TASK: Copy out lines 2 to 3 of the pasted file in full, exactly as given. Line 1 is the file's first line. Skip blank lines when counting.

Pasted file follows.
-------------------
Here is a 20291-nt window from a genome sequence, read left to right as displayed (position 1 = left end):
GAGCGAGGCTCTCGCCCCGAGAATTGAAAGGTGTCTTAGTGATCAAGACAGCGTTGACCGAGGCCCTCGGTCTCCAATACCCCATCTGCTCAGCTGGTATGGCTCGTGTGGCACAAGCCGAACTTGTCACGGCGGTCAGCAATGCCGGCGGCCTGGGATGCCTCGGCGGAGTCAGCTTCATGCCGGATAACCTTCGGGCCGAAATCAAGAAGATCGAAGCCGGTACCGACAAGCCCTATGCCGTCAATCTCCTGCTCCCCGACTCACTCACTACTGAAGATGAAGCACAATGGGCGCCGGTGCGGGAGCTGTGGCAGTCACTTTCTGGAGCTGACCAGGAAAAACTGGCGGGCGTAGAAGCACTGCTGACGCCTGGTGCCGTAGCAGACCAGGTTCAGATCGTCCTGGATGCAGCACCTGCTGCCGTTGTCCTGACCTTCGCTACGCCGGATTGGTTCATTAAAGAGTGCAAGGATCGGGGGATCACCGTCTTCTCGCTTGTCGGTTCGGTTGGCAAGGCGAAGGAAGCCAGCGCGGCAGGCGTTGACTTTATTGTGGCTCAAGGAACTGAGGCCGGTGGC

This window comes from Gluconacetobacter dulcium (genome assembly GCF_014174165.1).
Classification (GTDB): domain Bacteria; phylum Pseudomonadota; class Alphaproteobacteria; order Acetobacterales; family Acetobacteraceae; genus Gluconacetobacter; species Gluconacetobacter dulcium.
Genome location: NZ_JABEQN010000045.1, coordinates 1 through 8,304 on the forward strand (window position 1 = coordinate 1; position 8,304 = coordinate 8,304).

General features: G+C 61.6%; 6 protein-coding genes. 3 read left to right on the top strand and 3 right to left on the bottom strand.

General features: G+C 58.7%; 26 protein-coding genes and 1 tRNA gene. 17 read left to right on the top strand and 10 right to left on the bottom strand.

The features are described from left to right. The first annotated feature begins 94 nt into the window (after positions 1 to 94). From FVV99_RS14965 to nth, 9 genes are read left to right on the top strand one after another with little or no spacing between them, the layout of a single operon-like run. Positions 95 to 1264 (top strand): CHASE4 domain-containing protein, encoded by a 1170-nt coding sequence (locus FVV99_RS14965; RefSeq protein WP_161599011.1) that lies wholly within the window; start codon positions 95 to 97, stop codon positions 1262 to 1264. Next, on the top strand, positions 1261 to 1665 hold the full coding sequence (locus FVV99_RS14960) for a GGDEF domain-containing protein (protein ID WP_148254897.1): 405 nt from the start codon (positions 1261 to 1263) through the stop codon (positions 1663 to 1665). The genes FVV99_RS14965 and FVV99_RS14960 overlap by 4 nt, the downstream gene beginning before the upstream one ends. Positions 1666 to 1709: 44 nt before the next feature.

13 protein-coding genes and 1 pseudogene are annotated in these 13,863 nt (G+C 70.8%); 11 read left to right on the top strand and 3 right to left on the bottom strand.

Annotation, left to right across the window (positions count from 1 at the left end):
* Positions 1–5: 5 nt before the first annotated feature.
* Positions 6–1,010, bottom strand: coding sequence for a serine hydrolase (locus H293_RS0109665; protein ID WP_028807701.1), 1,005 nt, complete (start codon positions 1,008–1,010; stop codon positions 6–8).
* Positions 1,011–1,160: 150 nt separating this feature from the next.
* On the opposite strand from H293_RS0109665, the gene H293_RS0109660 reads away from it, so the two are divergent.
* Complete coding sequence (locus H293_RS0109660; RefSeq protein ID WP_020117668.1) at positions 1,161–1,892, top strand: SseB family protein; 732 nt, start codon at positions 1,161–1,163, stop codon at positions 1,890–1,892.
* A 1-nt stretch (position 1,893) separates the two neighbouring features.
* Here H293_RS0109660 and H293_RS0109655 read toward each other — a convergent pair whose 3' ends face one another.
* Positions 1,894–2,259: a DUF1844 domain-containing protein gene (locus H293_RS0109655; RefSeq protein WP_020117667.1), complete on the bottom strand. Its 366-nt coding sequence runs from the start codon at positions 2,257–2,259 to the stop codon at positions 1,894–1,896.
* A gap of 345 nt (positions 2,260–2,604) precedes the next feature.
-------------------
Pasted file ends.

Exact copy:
GAGCGAGGCTCTCGCCCCGAGAATTGAAAGGTGTCTTAGTGATCAAGACAGCGTTGACCGAGGCCCTCGGTCTCCAATACCCCATCTGCTCAGCTGGTATGGCTCGTGTGGCACAAGCCGAACTTGTCACGGCGGTCAGCAATGCCGGCGGCCTGGGATGCCTCGGCGGAGTCAGCTTCATGCCGGATAACCTTCGGGCCGAAATCAAGAAGATCGAAGCCGGTACCGACAAGCCCTATGCCGTCAATCTCCTGCTCCCCGACTCACTCACTACTGAAGATGAAGCACAATGGGCGCCGGTGCGGGAGCTGTGGCAGTCACTTTCTGGAGCTGACCAGGAAAAACTGGCGGGCGTAGAAGCACTGCTGACGCCTGGTGCCGTAGCAGACCAGGTTCAGATCGTCCTGGATGCAGCACCTGCTGCCGTTGTCCTGACCTTCGCTACGCCGGATTGGTTCATTAAAGAGTGCAAGGATCGGGGGATCACCGTCTTCTCGCTTGTCGGTTCGGTTGGCAAGGCGAAGGAAGCCAGCGCGGCAGGCGTTGACTTTATTGTGGCTCAAGGAACTGAGGCCGGTGGC

This window comes from Gluconacetobacter dulcium (genome assembly GCF_014174165.1).